How pink will the new entity formed by the merger of Sydney City and South Sydney councils be?
That is the question many community leaders pondered this week. Some believe gay and lesbian community issues could be sidelined within the big new CBD-focused council; others believe the new entity will be even pinker than the old South Sydney Council, because the new Sydney City Council will have an even greater proportion of gay and lesbian residents.
South Sydney’s former deputy mayor, Peter Furness, told Sydney Star Observer he was concerned that the interests of the gay and lesbian community will be subsumed within this larger council.
There were four openly gay councillors on the old south Sydney Council -“ it remains to be seen what kind of representation we have on the new City of Sydney, he said.
But Shayne Mallard, who is the Liberal Party’s candidate for lord mayor at the 27 March elections, said that the larger concentration of gay and lesbian people in the one council area was one of the few positives to come out of the amalgamation process.
Mallard is running for an ordinary council position in addition to the lord mayoralty, and will claim a council seat if the Liberal Party vote holds.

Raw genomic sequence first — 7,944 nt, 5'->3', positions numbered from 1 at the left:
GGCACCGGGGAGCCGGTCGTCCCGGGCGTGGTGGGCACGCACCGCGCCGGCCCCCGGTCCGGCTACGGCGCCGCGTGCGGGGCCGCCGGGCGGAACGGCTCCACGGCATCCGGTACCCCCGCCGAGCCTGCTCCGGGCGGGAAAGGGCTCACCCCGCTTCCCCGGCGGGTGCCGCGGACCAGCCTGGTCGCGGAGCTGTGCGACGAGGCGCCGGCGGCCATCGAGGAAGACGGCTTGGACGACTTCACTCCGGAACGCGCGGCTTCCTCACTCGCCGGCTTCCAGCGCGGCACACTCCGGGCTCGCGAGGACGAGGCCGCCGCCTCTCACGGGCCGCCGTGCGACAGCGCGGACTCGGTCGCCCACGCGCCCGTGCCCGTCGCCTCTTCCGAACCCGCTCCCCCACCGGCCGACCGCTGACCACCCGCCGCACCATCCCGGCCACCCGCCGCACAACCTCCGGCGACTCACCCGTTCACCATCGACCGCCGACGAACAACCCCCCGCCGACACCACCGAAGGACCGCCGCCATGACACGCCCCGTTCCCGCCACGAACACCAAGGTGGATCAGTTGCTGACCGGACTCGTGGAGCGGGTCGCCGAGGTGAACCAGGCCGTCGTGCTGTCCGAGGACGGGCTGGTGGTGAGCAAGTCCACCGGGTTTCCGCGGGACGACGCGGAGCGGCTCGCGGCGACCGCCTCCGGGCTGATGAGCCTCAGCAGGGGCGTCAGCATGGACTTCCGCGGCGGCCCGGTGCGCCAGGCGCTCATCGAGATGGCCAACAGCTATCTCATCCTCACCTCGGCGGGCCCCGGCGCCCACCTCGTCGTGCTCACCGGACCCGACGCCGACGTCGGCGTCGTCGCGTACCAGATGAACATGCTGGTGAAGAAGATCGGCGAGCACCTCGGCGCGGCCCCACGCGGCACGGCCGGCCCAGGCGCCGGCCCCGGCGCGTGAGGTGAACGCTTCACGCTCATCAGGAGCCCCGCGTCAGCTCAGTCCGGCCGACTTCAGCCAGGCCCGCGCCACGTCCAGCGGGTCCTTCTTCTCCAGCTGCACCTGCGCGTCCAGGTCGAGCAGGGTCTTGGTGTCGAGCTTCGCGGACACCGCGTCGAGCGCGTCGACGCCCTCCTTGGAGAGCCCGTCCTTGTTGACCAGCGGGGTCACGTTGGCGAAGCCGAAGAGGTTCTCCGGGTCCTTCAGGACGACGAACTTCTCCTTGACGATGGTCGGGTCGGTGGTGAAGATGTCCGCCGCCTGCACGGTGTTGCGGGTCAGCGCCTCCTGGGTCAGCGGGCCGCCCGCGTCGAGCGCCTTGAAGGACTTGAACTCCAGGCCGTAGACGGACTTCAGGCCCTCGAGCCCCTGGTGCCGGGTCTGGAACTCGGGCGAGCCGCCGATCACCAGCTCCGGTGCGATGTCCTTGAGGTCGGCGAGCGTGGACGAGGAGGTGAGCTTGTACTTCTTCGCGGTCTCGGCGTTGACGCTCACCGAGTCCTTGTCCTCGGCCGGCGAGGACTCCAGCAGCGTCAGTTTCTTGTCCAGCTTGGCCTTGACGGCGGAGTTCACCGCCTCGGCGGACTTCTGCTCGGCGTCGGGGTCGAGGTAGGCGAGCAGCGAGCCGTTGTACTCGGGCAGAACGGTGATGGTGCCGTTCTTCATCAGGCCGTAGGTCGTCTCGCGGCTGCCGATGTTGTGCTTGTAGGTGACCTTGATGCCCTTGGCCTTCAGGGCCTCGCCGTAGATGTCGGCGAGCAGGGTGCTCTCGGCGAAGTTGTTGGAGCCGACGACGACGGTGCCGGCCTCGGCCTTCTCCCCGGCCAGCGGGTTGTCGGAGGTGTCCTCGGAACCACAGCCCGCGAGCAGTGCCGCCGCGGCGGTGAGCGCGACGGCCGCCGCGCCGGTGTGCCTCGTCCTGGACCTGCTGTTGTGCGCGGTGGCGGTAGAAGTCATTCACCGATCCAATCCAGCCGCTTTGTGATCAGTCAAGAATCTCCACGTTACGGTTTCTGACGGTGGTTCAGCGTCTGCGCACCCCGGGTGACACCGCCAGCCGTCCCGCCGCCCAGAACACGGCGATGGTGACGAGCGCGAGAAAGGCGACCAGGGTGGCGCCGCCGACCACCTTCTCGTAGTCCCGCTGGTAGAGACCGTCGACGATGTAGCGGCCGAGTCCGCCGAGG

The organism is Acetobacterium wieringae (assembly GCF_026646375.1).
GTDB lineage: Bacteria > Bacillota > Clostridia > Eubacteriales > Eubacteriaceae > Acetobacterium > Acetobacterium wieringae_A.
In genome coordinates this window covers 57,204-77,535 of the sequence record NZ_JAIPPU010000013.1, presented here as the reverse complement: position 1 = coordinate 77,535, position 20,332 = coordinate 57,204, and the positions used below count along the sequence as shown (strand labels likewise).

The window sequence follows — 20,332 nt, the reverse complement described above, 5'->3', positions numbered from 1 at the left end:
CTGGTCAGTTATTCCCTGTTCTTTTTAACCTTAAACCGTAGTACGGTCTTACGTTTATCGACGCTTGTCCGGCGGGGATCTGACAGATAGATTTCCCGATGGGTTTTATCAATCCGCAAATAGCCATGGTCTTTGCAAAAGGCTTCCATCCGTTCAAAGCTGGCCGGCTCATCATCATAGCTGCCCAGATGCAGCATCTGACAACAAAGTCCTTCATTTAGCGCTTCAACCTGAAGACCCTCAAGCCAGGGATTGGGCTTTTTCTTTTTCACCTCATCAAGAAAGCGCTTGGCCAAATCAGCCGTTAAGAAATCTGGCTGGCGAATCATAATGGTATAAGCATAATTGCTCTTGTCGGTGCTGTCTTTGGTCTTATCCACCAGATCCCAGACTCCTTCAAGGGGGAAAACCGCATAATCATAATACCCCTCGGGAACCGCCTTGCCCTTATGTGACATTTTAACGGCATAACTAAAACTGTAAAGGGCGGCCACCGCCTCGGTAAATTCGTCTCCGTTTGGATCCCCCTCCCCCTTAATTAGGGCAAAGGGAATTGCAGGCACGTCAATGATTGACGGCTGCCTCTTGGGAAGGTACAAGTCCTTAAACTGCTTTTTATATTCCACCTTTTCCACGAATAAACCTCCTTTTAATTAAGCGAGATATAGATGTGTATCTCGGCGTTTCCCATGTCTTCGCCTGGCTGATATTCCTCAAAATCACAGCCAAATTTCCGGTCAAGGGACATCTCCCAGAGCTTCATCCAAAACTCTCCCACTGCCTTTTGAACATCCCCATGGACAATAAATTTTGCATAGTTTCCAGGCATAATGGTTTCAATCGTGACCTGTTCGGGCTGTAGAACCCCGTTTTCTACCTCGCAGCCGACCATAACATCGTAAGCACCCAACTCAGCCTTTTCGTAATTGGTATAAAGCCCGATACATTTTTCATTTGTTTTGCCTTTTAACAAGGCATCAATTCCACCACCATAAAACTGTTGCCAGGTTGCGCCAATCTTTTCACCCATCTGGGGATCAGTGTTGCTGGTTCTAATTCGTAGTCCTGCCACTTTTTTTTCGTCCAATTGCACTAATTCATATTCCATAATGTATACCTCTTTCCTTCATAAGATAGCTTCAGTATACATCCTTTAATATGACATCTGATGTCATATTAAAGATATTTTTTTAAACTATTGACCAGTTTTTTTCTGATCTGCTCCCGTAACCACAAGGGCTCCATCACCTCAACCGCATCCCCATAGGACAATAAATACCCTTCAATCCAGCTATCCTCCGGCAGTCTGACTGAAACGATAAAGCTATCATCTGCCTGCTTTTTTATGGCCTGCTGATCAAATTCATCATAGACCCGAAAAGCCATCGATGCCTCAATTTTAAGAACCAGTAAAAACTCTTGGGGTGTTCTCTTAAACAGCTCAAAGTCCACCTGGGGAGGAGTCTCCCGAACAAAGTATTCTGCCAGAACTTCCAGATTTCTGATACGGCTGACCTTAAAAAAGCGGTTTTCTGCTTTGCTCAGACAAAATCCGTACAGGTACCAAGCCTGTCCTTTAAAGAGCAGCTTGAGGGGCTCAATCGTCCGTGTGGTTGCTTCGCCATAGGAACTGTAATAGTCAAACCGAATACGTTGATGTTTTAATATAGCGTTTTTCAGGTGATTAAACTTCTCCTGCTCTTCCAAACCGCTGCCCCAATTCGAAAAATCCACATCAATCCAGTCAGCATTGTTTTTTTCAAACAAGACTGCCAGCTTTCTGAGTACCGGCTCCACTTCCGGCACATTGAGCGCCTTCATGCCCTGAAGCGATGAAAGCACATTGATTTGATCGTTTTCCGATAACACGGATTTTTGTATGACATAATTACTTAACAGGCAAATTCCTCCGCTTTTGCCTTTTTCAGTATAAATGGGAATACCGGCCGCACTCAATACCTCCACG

The ALP also has a number of openly gay and lesbian candidates vying for positions on the party’s ticket (to be determined this Saturday), including Furness, former South Sydney councillor Greg Shaw and New Mardi Gras board member Diane Minnis.
But Pride Centre co-president Lou-Anne Lind said that having out gay and lesbian candidates was no guarantee that they would be supportive of community initiatives and causes.
The bottom line is, we don’t know what’s going to happen, but the gay and lesbian community is not unique in that respect, she told the Star. Pride would maintain its occupancy and management of Erskineville Town Hall (under a deal brokered by the former South Sydney Council) and discuss arrangements with the new Sydney City Council after the election, she said.
New Mardi Gras co-chair Michael Woodhouse said that Mardi Gras had negotiated agreements with both Sydney City and South Sydney councils for this year, but the merger would allow us to negotiate with just one player.
We’ll be looking towards a partnership agreement with the new City of Sydney, and we’ll be seeking commitments about that from the candidates, he said.
ACON president Adrian Lovney said that the merger meant there would be challenges ahead but ACON’s happy that the uncertainty of the past two years has been resolved.
He said the new council should continue the subsidised tenancies enjoyed by groups such as the Gay and Lesbian Rights Lobby, but expressed some concern about the new council’s treatment of sex industry issues. A sex industry policy document released for comment last year by the former City of Sydney would have meant dramatic changes for the governing of the sex industry in the area, Lovney warned.